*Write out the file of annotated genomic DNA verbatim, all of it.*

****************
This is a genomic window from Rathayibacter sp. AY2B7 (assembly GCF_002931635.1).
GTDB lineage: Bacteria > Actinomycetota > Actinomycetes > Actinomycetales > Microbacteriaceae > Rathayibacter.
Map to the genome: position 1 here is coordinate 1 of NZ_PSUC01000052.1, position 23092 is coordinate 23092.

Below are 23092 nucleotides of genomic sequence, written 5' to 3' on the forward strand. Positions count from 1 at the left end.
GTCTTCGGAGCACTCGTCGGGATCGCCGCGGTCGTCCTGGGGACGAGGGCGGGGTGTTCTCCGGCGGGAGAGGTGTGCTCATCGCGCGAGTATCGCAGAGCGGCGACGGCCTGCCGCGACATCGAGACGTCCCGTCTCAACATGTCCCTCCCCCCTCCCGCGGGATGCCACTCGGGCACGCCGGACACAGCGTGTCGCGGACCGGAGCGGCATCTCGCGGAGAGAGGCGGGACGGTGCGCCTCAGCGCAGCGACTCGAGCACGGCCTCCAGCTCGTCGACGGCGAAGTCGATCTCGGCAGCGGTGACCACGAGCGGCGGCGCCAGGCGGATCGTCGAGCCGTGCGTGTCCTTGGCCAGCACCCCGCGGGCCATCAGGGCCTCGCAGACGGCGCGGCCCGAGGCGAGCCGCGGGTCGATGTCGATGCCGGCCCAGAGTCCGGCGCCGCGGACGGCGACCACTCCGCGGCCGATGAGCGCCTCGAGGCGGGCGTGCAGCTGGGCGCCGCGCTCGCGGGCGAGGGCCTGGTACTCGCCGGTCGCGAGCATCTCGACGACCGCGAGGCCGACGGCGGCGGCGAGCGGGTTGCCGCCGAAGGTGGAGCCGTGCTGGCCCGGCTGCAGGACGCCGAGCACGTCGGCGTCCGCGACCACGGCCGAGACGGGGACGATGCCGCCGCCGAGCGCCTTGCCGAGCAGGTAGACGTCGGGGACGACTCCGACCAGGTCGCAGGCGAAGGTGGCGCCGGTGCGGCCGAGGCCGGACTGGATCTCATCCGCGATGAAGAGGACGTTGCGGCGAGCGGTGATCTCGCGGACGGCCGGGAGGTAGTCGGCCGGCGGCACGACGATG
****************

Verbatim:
This is a genomic window from Rathayibacter sp. AY2B7 (assembly GCF_002931635.1).
GTDB lineage: Bacteria > Actinomycetota > Actinomycetes > Actinomycetales > Microbacteriaceae > Rathayibacter.
Map to the genome: position 1 here is coordinate 1 of NZ_PSUC01000052.1, position 23092 is coordinate 23092.

Below are 23092 nucleotides of genomic sequence, written 5' to 3' on the forward strand. Positions count from 1 at the left end.
GTCTTCGGAGCACTCGTCGGGATCGCCGCGGTCGTCCTGGGGACGAGGGCGGGGTGTTCTCCGGCGGGAGAGGTGTGCTCATCGCGCGAGTATCGCAGAGCGGCGACGGCCTGCCGCGACATCGAGACGTCCCGTCTCAACATGTCCCTCCCCCCTCCCGCGGGATGCCACTCGGGCACGCCGGACACAGCGTGTCGCGGACCGGAGCGGCATCTCGCGGAGAGAGGCGGGACGGTGCGCCTCAGCGCAGCGACTCGAGCACGGCCTCCAGCTCGTCGACGGCGAAGTCGATCTCGGCAGCGGTGACCACGAGCGGCGGCGCCAGGCGGATCGTCGAGCCGTGCGTGTCCTTGGCCAGCACCCCGCGGGCCATCAGGGCCTCGCAGACGGCGCGGCCCGAGGCGAGCCGCGGGTCGATGTCGATGCCGGCCCAGAGTCCGGCGCCGCGGACGGCGACCACTCCGCGGCCGATGAGCGCCTCGAGGCGGGCGTGCAGCTGGGCGCCGCGCTCGCGGGCGAGGGCCTGGTACTCGCCGGTCGCGAGCATCTCGACGACCGCGAGGCCGACGGCGGCGGCGAGCGGGTTGCCGCCGAAGGTGGAGCCGTGCTGGCCCGGCTGCAGGACGCCGAGCACGTCGGCGTCCGCGACCACGGCCGAGACGGGGACGATGCCGCCGCCGAGCGCCTTGCCGAGCAGGTAGACGTCGGGGACGACTCCGACCAGGTCGCAGGCGAAGGTGGCGCCGGTGCGGCCGAGGCCGGACTGGATCTCATCCGCGATGAAGAGGACGTTGCGGCGAGCGGTGATCTCGCGGACGGCCGGGAGGTAGTCGGCCGGCGGCACGACGATG